Russia, U.S. key to last-ditch Syria talks

Masked Syrians with the revolutionary flag chant slogans against Bashar Assad during a protest in front the Syrian embassy in Amman, Jordan. The United States and Russia remain deadlocked in efforts to negotiate a resolution to the unrest in Syria against the Assad regime. Enlarge photo

Mohammad Hannon/Associated Press

Masked Syrians with the revolutionary flag chant slogans against Bashar Assad during a protest in front the Syrian embassy in Amman, Jordan. The United States and Russia remain deadlocked in efforts to negotiate a resolution to the unrest in Syria against the Assad regime.

GENEVA – Russian’s desire to keep its last remaining ally in the Middle East collided head-long with the United States’ desire to remove President Bashar Assad and replace him with a democracy at a pivotal United Nations-brokered conference Saturday seeking a political solution to the violence in Syria.

Efforts at bridging the Russian-U.S. divide over Syria held the key to international envoy Kofi Annan’s plan for easing power away from Assad’s grip and ending 16 months of horrific violence in Syria before it erupts into full-blown civil war.

Without agreement among the major powers about how to form a transitional government for Syria, Assad’s regime, which is Iran’s closest ally, would be emboldened to try to remain in power indefinitely – and that also would complicate the U.S. aim of preventing Iran from getting a nuclear weapon.

At talks Friday night, top U.S. and Russian diplomats remained deadlocked over the negotiating text to agree on guidelines and principles for “a Syria-led transition.”

Hopes have centered on persuading Russia, which is Syria’s most important ally, protector and supplier of arms, to agree to a plan that would end the Assad family dynasty that has ruled Syria for more than four decades. But the Russians want Syria alone to be the master of its fate, at a time when Assad’s regime and the opposition are increasingly bitterly polarized.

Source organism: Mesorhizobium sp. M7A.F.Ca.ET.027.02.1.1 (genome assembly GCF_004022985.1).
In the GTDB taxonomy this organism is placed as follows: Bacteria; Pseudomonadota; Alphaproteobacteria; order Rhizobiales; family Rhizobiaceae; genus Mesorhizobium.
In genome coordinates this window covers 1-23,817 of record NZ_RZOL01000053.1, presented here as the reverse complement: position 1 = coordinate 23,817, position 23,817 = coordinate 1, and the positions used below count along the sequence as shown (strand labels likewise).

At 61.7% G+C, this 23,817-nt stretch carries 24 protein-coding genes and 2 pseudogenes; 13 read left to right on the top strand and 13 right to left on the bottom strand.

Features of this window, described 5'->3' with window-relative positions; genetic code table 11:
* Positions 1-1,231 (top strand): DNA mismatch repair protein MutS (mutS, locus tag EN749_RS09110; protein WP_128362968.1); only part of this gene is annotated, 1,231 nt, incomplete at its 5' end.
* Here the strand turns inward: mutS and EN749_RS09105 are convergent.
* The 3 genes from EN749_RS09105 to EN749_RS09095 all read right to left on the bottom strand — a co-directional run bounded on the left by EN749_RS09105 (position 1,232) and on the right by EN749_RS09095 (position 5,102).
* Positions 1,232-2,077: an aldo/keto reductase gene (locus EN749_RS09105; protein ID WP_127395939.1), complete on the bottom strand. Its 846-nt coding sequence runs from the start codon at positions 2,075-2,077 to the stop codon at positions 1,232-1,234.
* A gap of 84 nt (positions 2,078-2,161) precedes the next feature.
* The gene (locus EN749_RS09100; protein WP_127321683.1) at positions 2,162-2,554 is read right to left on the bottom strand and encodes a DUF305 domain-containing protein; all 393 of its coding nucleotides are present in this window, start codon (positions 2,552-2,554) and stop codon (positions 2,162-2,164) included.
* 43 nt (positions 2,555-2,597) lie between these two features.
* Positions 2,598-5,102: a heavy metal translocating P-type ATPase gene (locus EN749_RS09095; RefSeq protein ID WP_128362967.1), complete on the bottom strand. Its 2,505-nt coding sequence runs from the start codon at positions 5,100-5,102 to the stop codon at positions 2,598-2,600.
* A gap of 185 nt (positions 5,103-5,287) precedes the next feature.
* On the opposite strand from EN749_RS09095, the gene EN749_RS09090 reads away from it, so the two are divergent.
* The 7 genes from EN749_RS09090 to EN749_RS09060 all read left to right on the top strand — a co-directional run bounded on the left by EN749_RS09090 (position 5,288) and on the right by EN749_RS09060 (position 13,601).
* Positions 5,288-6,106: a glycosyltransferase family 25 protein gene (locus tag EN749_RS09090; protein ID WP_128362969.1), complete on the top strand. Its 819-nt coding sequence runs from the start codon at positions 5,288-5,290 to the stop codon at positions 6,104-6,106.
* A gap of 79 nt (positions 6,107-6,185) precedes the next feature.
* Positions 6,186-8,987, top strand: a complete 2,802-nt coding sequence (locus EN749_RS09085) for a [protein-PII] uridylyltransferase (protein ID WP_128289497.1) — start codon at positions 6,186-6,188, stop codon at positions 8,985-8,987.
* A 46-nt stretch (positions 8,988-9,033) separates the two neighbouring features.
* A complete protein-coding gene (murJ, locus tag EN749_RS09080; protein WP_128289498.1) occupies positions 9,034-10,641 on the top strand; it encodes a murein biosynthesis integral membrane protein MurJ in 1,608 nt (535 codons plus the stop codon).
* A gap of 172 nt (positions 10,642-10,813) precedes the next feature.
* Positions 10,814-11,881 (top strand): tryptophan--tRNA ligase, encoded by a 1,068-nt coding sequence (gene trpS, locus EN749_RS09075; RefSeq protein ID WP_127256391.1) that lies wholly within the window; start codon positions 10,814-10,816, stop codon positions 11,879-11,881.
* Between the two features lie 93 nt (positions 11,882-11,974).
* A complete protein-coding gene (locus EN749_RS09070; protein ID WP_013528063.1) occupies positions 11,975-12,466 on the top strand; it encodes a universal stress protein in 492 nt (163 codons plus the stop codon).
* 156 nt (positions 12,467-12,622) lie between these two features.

“Ultimately, we want to stop the bloodshed in Syria. If that comes through political dialogue, we are willing to do that,” said Khalid Saleh, a spokesman for the Syrian National Council, a coalition of Syrian opposition groups in Istanbul, Turkey. “We are not willing to negotiate (with) Mr. Assad and those who have murdered Syrians. We are not going to negotiate unless they leave Syria.”

The negotiating text for the multinational conference calls for establishing a transitional government of national unity, with full executive powers, that could include members of Assad’s government and the opposition and other groups. It would oversee the drafting of a new constitution and elections.

But the text that would serve as the framework for Annan’s peace efforts also would “exclude from government those whose continued presence and participation would undermine the credibility of the transition and jeopardize stability and reconciliation.”

Foreign ministers from all five of the permanent, veto-wielding members of the U.N. Security Council – Britain, China, France, Russia and the U.S. – converged at the U.N.’s European headquarters in the sprawling Palais des Nations overlooking Lake Geneva and Mont Blanc. Russia and China have twice used their council veto to shield Syria from U.N. sanctions.

For his “Action Group on Syria,” U.N.-Arab League envoy Annan also invited Turkey, the U.N. secretary-general Ban Ki-moon, the European Union and Iraq, Kuwait and Qatar as heads of three groups within the League of Arab States.

Major regional players Iran and Saudi Arabia were not invited. The Russians objected to the Saudis, who support the Syrian opposition. The U.S. objected to the Islamic Republic, which supports Assad’s regime.

Much of the work remains to be hammered out by Russian Foreign Minister Sergey Lavrov and U.S. Secretary of State Hillary Rodham Clinton, who met for an hour in St. Petersburg before sharing dinner Friday before Clinton left Russia. Lavrov predicted the meeting had a “good chance” of finding a way forward, despite the grim conditions on the ground.

Russia insists that outsiders cannot order a political solution for Syria, while the U.S. is adamant that Assad should not be allowed to remain in power at the top of the transitional government.